September 22 marked a day of great sadness across all of baseball. New York Yankees and baseball legend Yogi Berra passed away at the age of 90.
Berra, a Hall of Famer, is regarded as one of the best catchers of all time and had been a prominent figure within baseball even years after his retirement. Famous not only for his exceptional talent on the field but even his sayings, coined "Yogi-isms." Add in the fact that he is a World War II veteran and one can truly call Berra an American hero.
On the Field Success
Berra broke and established various records and is considered among the all-time sports greats. Up there with the likes of Babe Ruth, Muhammad Ali, and Joe DiMaggio, Berra was insanely popular in much of the 20th century.
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He debuted in 1946 with the Yankees and his final bat came with the Mets in 1965. In all his career, he went to the World Series 14 times and came out of it ten times with a ring. To say this is impressive would be an understatement. Berra was a 15-time All- Star with 18 All- Star selections and a three-time American League MVP.
From leading the Yankees in RBI for seven straight seasons to catching Don Larsen's perfect game in the 1956 World Series, the list of accolades for Yogi Berra goes on and on. It goes without saying that Berra was an invaluable member for all the teams he played on and managed.
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Berra gained his fame and recognition through his playing style that reaches another level. Berra frequently swung at pitches outside of the strike zone and still hit them with an unmatched level of power, in his entire career he struck out only 414 times, and when it came down to it Yogi was a clutch player as well. He came through when it was most needed.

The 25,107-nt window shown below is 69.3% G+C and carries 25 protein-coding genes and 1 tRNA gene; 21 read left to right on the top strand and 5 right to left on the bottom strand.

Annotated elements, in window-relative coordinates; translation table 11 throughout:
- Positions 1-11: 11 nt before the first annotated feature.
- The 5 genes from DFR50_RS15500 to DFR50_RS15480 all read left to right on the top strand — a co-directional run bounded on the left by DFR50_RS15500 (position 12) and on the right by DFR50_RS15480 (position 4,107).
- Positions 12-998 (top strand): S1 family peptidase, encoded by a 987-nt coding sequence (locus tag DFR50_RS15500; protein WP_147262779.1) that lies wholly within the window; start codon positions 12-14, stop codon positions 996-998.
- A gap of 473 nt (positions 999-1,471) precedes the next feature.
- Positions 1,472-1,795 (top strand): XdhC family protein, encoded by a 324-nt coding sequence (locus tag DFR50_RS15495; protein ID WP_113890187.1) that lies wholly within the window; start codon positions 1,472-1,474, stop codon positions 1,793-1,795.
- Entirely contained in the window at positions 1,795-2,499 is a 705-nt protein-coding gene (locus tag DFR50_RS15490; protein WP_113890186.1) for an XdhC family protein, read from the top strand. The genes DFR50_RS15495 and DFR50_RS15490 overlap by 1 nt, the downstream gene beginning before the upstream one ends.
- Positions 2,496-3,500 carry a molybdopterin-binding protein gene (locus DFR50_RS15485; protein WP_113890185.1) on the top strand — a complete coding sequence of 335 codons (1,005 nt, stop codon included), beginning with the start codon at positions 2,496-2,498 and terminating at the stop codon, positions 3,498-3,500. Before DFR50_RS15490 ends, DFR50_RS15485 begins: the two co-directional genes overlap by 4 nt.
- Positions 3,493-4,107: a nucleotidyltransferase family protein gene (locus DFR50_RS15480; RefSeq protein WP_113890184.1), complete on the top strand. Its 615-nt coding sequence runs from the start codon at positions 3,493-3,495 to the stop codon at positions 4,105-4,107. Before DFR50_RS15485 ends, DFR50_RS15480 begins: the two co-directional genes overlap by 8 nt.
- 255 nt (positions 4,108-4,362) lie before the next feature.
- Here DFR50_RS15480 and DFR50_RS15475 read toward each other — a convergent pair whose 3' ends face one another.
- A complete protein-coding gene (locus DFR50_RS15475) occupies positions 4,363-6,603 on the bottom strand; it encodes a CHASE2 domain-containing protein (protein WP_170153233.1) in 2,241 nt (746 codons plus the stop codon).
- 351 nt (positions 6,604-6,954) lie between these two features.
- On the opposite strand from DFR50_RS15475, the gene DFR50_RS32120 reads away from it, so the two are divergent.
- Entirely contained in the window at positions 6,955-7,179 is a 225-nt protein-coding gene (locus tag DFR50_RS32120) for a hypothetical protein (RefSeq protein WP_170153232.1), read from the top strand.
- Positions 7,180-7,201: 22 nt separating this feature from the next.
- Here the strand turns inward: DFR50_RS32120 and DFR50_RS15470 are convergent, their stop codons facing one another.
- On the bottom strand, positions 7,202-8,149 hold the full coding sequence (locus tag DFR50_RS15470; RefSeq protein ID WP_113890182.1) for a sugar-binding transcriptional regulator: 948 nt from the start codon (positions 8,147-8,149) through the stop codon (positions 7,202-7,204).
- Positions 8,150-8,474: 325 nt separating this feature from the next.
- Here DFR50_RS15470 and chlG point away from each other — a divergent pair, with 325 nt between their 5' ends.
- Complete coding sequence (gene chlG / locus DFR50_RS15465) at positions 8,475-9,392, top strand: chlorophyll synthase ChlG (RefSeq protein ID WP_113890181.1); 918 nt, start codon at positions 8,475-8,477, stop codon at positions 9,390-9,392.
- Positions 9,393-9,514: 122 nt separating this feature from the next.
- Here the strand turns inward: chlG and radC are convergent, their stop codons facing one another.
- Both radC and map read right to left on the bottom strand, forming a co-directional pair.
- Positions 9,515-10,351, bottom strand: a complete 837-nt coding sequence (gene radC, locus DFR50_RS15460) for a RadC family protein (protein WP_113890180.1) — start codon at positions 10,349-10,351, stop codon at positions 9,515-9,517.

Yogi and his luck
Yogi had a reputation not only as an excellent player but a lucky person as well. Casey Stengel once said, "If he fell in a sewer, he'd come out with a gold watch." While that might be a hypothetical example even Berra recognized his luck.
In 1957, a foul tip off Larry Raines' bat broke Berra's face mask. He later said in 2011, "Good thing that it happened. I had sinus trouble and migraine headaches my whole life until then. Everything cleared up after I got hurt."
His luck followed him in his managerial and coaching career as well. In 1969 as a coach with the Mets, the Amazin's pulled off one of the biggest upsets in World Series history. When he went back to the Yankees in 1976 they won a pennant for the first time since Berra led them to a World Series in 1964.
When Berra joined the Astros in 1986, the team won the National League West. When it comes down to it, his luck wasn't what got him to leave the legacy he has left, but it for sure helped him.
Berra off the field
Even off the field, Berra has been an American icon. Berra was nominated to receive the Presidental Medal of Freedom. Berra served in the Navy in World War II and was one of the soldiers who participated in D- Day Invasion.
He was nominated for the Medal of Freedom after a petition was started on the White House website saying, "Yogi Berra should be awarded the Presidential Medal of Freedom. A man of unimpeachable integrity and respect, he befriended the first black and Latino baseball players in Major League Baseball.
He is currently an ambassador for Athlete Ally, which promotes LGBT (lesbian, gay, bisexual and transgender) rights in sports." Berra is also someone who values education. He created a scholarship at Columbia University and through his Yogi Berra Museum and Learning Center he helped to teach the values of respect, sportsmanship, and inclusion that he himself demonstrated throughout his life and career.
Another part of Berra's fame comes through his odd and sometimes funny saying known as "Yogi-isms" Among the most famous of these sayings:
“It ain’t over ’til it’s over”
“We made too many wrong mistakes”
“The future ain’t what it used to be”
It is clear that Yogi Berra is a player and person who will be dearly missed. In the short time after his death, he was honored by the world in so many ways.
From the Empire State Building being lit in Yankees colors, to moments of silence prior to games of the Yankees, Dodgers, Astros, Mets, Nationals, Tigers, Pirates, and St. Louis Cardinals, and touching tributes by the Yankees as well.
Rest in Peace Mr. Berra.
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